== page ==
Africa: Total Population, by year
YearNumber of people,
in millions
  • Region: Africa
  • Time period: 2000 to 2030
  • Published: Sep 2023

Data Analysis and Insights

Updated: Mar 27, 2024 | Published by: Statistico | About Us | Data sources

Population Growth Trend

Africa's population has been on a consistent upward trend, increasing from 818.95 million in 2000 to 1710.67 million projected for 2030, which reflects more than doubling over three decades.

Average Decadal Growth

The average decadal growth rate shows significant increases, with the population growing by approximately 263.28 million people from 2000 to 2010 and by an estimated 347.44 million people from 2020 to 2030, indicating an acceleration in population growth.

Yearly Increase Rate

Annual population growth has been increasing steadily, with a notable jump from an increase of 27.27 million people between 2009 and 2010 to 37.82 million people expected between 2029 and 2030, highlighting an escalating growth rate.

Acceleration in Population Growth

The growth rate of Africa's population has accelerated in recent years, with the yearly increase growing larger over time. For instance, the difference between the 2020 and 2021 population is 33.00 million, which climbs to a projected difference of 36.82 million between 2029 and 2030.

Decade-specific Growth Analysis

Between 2010 and 2020, the continent saw an increase of approximately 305.45 million people. In contrast, from 2020 to 2030, the projected growth is approximately 350.00 million people, indicating a marked increase in the growth rate per decade.

Frequently Asked Questions

How much has Africa's population grown from 2000 to the projected number for 2030?

Africa's population has grown from 818.95 million in 2000 to a projected 1710.67 million by 2030.

What are the numbers for the average decadal growth rate of Africa's population?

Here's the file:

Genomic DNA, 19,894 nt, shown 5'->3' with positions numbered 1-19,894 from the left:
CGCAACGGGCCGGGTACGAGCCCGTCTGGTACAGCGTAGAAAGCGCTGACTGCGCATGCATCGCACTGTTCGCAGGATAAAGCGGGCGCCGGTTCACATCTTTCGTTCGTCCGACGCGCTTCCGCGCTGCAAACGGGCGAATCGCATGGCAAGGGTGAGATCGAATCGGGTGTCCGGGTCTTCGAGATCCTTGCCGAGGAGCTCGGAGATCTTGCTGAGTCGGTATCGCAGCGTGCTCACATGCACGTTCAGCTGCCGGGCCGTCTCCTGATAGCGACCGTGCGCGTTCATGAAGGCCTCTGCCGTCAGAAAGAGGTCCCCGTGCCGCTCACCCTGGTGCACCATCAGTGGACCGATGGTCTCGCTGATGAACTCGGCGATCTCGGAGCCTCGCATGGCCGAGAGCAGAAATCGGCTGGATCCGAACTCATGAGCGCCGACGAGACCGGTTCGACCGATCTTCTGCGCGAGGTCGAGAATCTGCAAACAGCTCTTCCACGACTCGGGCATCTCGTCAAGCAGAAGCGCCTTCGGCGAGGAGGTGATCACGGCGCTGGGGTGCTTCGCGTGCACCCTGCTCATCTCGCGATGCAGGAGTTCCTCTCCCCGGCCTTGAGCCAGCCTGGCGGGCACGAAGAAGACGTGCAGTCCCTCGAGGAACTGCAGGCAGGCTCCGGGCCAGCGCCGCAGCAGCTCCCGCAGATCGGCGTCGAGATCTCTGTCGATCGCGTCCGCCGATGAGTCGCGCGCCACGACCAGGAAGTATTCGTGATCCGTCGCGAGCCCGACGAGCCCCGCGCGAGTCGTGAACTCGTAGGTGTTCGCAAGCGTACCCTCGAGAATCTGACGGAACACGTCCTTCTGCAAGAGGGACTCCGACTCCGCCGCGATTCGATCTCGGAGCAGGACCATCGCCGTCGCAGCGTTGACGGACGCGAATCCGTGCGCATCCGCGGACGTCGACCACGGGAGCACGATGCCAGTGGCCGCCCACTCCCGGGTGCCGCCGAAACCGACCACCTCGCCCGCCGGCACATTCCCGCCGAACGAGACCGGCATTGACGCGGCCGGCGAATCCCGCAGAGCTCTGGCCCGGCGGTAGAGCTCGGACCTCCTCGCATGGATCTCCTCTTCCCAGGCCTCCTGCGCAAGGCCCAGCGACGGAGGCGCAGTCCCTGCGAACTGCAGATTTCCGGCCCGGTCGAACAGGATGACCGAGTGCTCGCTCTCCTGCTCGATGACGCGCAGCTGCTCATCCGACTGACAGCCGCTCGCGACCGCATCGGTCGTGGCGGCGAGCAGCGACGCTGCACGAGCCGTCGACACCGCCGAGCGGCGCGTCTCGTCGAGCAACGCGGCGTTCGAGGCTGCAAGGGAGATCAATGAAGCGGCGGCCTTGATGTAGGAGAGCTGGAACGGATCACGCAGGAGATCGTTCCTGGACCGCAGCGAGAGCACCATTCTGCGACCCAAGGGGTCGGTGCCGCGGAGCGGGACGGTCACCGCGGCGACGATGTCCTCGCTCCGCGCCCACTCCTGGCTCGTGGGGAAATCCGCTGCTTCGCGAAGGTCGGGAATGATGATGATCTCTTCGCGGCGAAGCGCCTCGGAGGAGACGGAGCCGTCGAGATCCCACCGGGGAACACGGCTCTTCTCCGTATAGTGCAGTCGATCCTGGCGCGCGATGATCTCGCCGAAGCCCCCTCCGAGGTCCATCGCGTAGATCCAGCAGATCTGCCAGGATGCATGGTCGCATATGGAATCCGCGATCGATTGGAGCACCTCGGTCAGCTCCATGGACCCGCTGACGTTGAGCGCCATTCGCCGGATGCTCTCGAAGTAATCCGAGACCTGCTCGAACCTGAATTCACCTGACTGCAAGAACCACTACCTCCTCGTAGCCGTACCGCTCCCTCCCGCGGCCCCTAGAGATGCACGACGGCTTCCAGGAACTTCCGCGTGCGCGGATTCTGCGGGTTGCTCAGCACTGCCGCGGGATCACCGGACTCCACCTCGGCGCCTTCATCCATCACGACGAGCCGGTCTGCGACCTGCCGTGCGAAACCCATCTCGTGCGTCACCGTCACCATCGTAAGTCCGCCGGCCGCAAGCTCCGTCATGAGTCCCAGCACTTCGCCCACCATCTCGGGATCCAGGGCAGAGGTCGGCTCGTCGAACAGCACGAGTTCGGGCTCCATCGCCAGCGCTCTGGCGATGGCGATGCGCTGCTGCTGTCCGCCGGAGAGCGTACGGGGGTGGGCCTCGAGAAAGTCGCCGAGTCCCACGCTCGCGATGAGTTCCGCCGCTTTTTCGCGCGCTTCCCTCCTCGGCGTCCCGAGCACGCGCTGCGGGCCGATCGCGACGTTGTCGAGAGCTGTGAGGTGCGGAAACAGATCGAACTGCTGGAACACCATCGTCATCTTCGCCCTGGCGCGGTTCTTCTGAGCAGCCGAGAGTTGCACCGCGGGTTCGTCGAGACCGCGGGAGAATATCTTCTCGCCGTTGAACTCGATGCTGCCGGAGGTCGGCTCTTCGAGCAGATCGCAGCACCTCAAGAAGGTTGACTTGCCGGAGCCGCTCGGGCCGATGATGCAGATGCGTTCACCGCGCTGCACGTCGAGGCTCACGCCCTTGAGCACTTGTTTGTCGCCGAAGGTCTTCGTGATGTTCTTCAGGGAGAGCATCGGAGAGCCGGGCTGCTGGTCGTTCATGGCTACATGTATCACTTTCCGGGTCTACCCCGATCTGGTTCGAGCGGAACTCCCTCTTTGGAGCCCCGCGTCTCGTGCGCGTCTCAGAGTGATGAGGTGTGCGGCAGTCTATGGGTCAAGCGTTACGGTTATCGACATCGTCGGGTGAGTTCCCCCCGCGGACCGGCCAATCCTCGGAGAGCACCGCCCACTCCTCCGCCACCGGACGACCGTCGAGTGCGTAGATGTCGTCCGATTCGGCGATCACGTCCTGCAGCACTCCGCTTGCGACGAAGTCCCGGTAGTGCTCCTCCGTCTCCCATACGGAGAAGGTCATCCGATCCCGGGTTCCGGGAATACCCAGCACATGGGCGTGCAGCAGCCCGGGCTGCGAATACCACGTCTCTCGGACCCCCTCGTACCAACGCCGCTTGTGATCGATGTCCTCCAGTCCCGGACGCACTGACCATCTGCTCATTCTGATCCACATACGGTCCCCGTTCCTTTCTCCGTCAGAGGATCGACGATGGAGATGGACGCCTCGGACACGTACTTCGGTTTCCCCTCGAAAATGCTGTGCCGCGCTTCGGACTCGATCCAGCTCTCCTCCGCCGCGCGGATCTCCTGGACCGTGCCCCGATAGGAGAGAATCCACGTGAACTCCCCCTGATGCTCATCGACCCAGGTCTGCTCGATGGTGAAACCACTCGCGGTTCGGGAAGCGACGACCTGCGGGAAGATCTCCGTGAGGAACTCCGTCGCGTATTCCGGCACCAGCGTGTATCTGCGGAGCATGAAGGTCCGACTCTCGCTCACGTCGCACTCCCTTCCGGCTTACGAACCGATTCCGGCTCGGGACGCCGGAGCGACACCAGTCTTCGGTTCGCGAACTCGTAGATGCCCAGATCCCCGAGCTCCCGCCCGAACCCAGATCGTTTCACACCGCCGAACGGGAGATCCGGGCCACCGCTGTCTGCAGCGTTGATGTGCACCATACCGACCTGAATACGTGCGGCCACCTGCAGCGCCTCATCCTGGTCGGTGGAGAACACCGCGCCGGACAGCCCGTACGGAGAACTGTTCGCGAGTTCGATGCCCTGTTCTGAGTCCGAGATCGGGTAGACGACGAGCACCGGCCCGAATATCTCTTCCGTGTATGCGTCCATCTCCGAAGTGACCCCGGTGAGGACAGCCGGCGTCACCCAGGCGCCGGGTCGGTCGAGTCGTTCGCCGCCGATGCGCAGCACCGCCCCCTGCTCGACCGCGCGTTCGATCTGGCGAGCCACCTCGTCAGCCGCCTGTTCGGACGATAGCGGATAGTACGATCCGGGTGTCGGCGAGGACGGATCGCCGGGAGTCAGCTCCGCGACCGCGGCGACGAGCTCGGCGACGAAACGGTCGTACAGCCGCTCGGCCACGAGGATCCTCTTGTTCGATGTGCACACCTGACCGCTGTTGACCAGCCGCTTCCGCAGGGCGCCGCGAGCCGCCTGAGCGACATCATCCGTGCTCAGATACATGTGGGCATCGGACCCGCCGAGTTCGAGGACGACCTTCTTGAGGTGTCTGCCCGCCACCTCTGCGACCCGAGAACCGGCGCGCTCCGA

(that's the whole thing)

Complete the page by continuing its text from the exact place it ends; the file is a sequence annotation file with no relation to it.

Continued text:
The population grew by around 263.28 million people from 2000 to 2010 and is estimated to grow by 347.44 million people from 2020 to 2030.

Has there been an acceleration in the yearly increase rate of Africa's population?

Yes, there has been a significant jump from an increase of 27.27 million people between 2009 and 2010 to an expected increase of 37.82 million people between 2029 and 2030.

Terms and Definitions

Population refers to the total number of inhabitants in a specific geographical region such as a city, country, continent, etc. It consists of all individuals, irrespective of their age, sex, and ethnicity.

Population density is a demographic measure showing the number of people that live per unit of area, such as square kilometer or mile. High population density often indicates crowded areas or urban centers, while low density usually suggests more rural or sparsely populated regions.

Population growth is a change in the population over a given period of time. It can be either positive, indicating an increase in population, or negative, showing a decrease in population. It's influenced by factors like birth and death rates, migration, and aging.

Demographics denote statistical data relating to the population and the groups within it. Such metrics usually include age, gender, income, race, and ethnicity. Demographics help to understand population trends and predict future changes.

Birth rate is the number of live births per 1,000 people per year. It's an important factor in population growth in combination with mortality and migration rates.

The mortality rate is the number of deaths that occurs in a specific population during a specific period. It is typically noted per 1,000 or 100,000 persons, and helps to determine the trend of a population's general health.

Migration rate is a measure of the movement of individuals into (immigration) and out of (emigration) a specific territory. If the rate of immigration exceeds emigration, the population increases; and when emigration is greater than immigration, the population decreases.

Age structure refers to the distribution of a population's age groups. It often breaks down the population into three main categories: pre-reproductive (below working age), reproductive (working age), and post-reproductive (retired). This has significant implications for a region's overall socio-economic dynamics and growth prospects.

Fertility rate is the average number of children born to a woman over her lifetime. It's an important factor influencing population growth or decline, with a fertility rate below 2.1 indicating a population reduction over time in the absence of immigration.
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